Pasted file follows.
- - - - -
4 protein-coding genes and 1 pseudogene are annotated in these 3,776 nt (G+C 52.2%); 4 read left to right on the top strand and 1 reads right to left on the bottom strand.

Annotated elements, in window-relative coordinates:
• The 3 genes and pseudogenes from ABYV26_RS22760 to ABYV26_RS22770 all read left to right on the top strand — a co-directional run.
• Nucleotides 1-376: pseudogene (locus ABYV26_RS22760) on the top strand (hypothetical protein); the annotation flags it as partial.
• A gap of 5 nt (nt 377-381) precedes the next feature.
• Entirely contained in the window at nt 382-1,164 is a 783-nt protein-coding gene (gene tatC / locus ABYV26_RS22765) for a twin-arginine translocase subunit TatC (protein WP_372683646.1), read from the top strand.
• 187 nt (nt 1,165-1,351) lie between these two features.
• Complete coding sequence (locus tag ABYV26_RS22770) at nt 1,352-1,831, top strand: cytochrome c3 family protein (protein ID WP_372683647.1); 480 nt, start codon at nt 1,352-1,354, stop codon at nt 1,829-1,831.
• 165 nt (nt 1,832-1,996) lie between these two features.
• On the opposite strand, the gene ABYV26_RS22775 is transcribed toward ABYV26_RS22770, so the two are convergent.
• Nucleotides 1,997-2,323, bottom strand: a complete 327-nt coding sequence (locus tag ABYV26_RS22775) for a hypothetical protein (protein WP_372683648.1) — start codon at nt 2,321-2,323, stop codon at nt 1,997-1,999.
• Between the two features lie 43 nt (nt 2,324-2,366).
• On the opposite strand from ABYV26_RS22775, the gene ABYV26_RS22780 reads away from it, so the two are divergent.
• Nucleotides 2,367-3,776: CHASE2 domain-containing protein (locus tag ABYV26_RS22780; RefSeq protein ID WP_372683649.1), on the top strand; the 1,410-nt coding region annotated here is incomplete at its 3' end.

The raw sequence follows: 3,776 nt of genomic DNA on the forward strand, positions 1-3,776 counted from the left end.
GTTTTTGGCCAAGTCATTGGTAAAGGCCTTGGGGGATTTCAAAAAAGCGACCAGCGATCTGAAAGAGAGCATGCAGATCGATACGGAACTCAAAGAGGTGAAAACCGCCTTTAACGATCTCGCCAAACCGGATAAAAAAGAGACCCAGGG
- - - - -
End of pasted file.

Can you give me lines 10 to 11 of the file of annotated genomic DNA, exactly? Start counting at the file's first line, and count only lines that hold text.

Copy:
• On the opposite strand, the gene ABYV26_RS22775 is transcribed toward ABYV26_RS22770, so the two are convergent.
• Nucleotides 1,997-2,323, bottom strand: a complete 327-nt coding sequence (locus tag ABYV26_RS22775) for a hypothetical protein (protein WP_372683648.1) — start codon at nt 2,321-2,323, stop codon at nt 1,997-1,999.